Malls must evolve to survive
A conference about bricks and mortar retail outlined trends that will affect this property segment
Shopping malls were not dying, but they needed to innovate and become much more than only places to shop, it was revealed at the South African Council of Shopping Centres (SACSC) annual research forum. The 2017 SACSC Research Conference took place on May 17 2017 at The Maslow hotel in Sandton. The conference brought together thought leaders, economists, futurists and researchers who offered insights into retail trends. Here are seven key takeaways from the event:
1. Consumer spending power
Elna Moolman, an economist with the Macquarie Group, says her projections show that SA’s gross domestic product will grow about 1% this year and the same next year, despite economic concerns and some downside risks. “On the consumer side, there will also be more or less 1% growth in spending power, despite tax increases and unemployment,” she says. “The short-term outlook for the consumer isn’t that dire, and there will be some real spending power in the short to medium term.” She projects that inflation will drop to 5.5% this year, and 5% next year, which will allow the Reserve Bank to cut interest rates.
2. Malls as destinations for social influence
Malls should not just pay influencers to talk about them, but should become places with which influencers will want to be associated. Instant Grass International head of anthropology Kate Snyder says it is important for malls to interact with influencers on social media. When Instant Grass International asked its research subjects or “grasses” why they went to malls, shopping usually only appeared third on the list.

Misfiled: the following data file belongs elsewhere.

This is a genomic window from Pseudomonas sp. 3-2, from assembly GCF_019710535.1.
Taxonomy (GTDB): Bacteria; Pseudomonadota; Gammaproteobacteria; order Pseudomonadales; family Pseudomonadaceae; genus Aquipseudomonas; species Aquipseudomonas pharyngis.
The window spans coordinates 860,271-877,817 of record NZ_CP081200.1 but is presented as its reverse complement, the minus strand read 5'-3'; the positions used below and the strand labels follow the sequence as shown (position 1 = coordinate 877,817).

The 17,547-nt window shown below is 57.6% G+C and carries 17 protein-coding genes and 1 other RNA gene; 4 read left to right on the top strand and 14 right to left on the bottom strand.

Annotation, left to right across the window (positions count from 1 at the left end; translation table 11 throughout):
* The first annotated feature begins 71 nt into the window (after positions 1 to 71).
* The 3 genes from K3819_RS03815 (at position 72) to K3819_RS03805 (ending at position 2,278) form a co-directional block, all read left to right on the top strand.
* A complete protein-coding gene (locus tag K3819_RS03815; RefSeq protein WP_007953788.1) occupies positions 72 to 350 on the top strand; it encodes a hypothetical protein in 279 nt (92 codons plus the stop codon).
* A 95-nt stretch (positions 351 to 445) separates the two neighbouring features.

Ahead in the queue were visiting restaurants, and the need for people to see and be seen. She says one aspect of this is the trend of “glocalisation”, which is conducting business in line with both global and local trends. Local brands are inspirational (whereas international brands are aspirational) and should be given the space to perform, she says. “It’s time to invest back into our own economy. We have really amazing stuff in SA.”
“The short-term outlook for the consumer isn’t that dire, and there will be some real spending power in the short to medium term”
Elna Moolman, economist, Macquarie Group
3. In-store trumps online
According to Kirsty Laschinger, a retail analyst at Investec, there are only three goods categories in SA in which online shopping has passed the 50% of all sales mark: books, music, DVDs and videogames; toys; and sportsware. And only 1% of shopping is currently carried out online. “So we think online will become bigger in SA, but our forecast is that it will account for 3% of retail sales in five years’ time, which is pretty underwhelming. It gives us time as retailers, but please don’t put your head in the sand and pretend it’s not going to happen,” she says.
4. Food is a distinguishing feature